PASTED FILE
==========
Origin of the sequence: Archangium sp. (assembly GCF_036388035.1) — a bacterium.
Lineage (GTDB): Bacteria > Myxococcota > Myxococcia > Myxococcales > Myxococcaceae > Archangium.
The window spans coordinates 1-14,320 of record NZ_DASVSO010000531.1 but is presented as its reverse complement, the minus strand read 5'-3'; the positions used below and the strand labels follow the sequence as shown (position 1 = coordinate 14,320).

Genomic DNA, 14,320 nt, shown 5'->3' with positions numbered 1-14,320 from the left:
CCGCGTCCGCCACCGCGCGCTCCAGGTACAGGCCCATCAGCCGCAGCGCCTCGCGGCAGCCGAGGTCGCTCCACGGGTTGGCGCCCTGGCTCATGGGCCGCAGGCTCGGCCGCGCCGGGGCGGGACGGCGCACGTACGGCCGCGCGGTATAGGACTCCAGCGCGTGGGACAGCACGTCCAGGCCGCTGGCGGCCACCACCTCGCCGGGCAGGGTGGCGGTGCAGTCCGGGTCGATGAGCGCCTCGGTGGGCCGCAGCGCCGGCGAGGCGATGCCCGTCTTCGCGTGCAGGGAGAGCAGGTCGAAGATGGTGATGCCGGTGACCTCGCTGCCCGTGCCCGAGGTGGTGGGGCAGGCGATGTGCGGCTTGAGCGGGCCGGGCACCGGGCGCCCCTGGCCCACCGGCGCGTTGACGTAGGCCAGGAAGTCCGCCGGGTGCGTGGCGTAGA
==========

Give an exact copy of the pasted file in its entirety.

Origin of the sequence: Archangium sp. (assembly GCF_036388035.1) — a bacterium.
Lineage (GTDB): Bacteria > Myxococcota > Myxococcia > Myxococcales > Myxococcaceae > Archangium.
The window spans coordinates 1-14,320 of record NZ_DASVSO010000531.1 but is presented as its reverse complement, the minus strand read 5'-3'; the positions used below and the strand labels follow the sequence as shown (position 1 = coordinate 14,320).

Genomic DNA, 14,320 nt, shown 5'->3' with positions numbered 1-14,320 from the left:
CCGCGTCCGCCACCGCGCGCTCCAGGTACAGGCCCATCAGCCGCAGCGCCTCGCGGCAGCCGAGGTCGCTCCACGGGTTGGCGCCCTGGCTCATGGGCCGCAGGCTCGGCCGCGCCGGGGCGGGACGGCGCACGTACGGCCGCGCGGTATAGGACTCCAGCGCGTGGGACAGCACGTCCAGGCCGCTGGCGGCCACCACCTCGCCGGGCAGGGTGGCGGTGCAGTCCGGGTCGATGAGCGCCTCGGTGGGCCGCAGCGCCGGCGAGGCGATGCCCGTCTTCGCGTGCAGGGAGAGCAGGTCGAAGATGGTGATGCCGGTGACCTCGCTGCCCGTGCCCGAGGTGGTGGGGCAGGCGATGTGCGGCTTGAGCGGGCCGGGCACCGGGCGCCCCTGGCCCACCGGCGCGTTGACGTAGGCCAGGAAGTCCGCCGGGTGCGTGGCGTAGA